I loved the original Pirates of the Caribbean, and so I was excited to go see the sequel. I won't write a long review, except to say that this movie is to the original what Star Wars Episode 3 was to the original Star Wars. It seems to have forgotten what made the original a success, and focused instead on elaborate special effects and a confused plot. The effects are amazing, and may be alone worth the price of one viewing, but the movie itself was only so-so.
The plot wandered around aimlessly at times, and key elements, such as exactly how Jack got crosswise with Davy Jones in the first place, get a very very short exposition, which seem odd in a 2-1/2 hour movie. This is the same mistake many action movie sequels make - the Indiana Jones movies come to mind in particular. The sequels go for action action action continuously on the screen, forgetting that the original had long stretches of quiet periods that actually moved the plot and characters along.
Of all the plot elements, the sudden introduction of the ex-commodore Norrington seems the most forced. There feels like there are one two many characters in the movie, with Sparrow, Will, the governor, the east India guys, Norrington, Davy Jones, etc. all having independent agendas. This is fine for a taught character drama, but for a light action movie it is overly complex, and feels like Mission Impossible 2 where the writers tried to outdo the original in twists and turns and betrayals. The introduction of Norrington does set up an interesting 3-way fight (kind of reminiscent of the awesome final scene in God, Bad, and the Ugly). Like much of the film, the fight is kindof fun but falls short somehow. And looking back on the movie, I can't figure out why the whole first part of the movie with the cannibals was even in there. Basically, it did nothing to advance the plot.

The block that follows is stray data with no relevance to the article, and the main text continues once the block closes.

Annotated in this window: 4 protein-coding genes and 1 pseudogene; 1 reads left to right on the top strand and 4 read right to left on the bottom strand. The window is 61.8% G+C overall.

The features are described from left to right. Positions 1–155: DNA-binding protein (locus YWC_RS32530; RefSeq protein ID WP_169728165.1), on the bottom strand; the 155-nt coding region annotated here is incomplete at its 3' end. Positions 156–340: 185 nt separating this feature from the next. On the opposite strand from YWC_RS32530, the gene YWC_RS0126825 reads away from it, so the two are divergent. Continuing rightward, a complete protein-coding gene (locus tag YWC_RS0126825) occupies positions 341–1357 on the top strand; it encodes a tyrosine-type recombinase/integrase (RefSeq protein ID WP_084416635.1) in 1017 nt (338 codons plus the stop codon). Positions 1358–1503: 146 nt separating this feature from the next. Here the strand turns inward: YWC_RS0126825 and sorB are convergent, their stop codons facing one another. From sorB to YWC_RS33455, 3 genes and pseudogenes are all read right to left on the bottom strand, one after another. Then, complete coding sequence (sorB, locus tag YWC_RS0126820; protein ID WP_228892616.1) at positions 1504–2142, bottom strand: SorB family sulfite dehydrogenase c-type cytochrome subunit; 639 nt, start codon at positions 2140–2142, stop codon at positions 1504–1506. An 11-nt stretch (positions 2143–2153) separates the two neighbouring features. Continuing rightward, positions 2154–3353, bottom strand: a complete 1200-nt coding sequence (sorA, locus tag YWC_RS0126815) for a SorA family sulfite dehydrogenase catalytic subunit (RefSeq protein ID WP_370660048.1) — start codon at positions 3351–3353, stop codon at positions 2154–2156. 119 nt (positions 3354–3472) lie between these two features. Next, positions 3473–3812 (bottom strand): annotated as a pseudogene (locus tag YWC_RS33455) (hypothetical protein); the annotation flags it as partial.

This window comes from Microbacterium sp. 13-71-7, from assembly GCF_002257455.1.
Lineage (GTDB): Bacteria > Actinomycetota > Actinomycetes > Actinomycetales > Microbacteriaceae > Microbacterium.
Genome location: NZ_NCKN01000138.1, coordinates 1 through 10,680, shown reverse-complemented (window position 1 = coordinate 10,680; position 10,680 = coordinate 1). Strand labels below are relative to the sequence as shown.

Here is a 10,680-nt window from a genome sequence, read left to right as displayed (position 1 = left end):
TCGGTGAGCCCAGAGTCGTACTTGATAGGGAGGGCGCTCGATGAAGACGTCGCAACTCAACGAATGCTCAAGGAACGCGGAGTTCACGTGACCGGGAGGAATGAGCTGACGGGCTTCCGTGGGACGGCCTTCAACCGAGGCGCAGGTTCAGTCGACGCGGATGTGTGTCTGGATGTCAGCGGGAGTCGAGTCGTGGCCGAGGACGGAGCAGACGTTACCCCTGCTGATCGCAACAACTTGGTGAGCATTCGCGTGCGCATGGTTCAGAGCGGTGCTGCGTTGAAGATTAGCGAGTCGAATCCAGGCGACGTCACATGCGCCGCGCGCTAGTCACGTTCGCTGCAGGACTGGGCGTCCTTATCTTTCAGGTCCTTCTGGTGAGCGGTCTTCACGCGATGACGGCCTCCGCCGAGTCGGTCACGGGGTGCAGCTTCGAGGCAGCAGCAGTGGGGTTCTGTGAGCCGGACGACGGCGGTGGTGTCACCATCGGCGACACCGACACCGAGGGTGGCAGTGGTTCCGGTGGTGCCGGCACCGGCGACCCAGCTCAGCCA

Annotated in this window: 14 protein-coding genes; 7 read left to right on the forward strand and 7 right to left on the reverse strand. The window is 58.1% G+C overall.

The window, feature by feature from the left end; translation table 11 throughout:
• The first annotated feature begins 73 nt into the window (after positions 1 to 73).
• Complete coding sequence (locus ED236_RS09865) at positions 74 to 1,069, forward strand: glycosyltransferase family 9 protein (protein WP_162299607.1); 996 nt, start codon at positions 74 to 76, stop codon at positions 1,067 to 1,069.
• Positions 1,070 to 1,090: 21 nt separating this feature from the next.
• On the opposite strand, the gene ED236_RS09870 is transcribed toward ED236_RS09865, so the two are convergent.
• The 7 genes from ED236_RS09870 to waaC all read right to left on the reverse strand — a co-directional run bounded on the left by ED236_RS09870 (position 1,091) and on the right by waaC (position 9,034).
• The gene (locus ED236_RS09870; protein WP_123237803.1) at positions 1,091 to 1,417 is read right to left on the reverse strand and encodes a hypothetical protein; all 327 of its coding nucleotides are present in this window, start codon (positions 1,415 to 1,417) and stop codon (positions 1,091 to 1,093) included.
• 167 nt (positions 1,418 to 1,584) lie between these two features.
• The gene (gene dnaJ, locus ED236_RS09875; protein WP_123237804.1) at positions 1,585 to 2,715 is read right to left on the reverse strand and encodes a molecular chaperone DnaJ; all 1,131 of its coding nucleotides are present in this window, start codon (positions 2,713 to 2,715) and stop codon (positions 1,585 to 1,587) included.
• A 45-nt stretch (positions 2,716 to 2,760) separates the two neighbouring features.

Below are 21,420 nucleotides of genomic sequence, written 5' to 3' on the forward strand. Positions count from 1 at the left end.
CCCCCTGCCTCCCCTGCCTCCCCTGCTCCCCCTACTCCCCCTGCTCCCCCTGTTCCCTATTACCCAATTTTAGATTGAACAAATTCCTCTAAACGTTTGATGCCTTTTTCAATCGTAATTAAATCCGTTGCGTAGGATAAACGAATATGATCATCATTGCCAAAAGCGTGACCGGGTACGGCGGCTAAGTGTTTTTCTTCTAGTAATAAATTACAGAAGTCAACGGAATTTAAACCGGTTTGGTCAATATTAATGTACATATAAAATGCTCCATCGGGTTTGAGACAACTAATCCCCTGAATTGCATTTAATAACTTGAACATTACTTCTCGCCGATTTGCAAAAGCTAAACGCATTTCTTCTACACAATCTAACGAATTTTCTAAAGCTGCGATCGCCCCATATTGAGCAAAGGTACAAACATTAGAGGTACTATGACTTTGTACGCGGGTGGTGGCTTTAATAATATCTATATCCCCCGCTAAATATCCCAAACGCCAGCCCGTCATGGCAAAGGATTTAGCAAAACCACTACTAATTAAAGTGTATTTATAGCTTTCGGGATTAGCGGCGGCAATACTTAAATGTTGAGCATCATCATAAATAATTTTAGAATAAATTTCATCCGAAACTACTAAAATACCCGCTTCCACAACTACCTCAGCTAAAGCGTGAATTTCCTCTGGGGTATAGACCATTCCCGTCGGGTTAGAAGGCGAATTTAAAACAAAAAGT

The worst offense of the movie in my mind is that it underutilized Johny Depp. Depp, whose performance really made the first movie, is OK but is not really allowed to be great. The writers have him reprising his best bits from the first movie, rather than doing anything new. It all feels a bit stale.
Oh, and by the way, does every single Hollywood movie have to find a way to make a large corporation the villain? I mean, is it a writers guild requirement or something? Even this movie set in the 18th century has to seek out the one and only large corporation in the world and use it as a villain.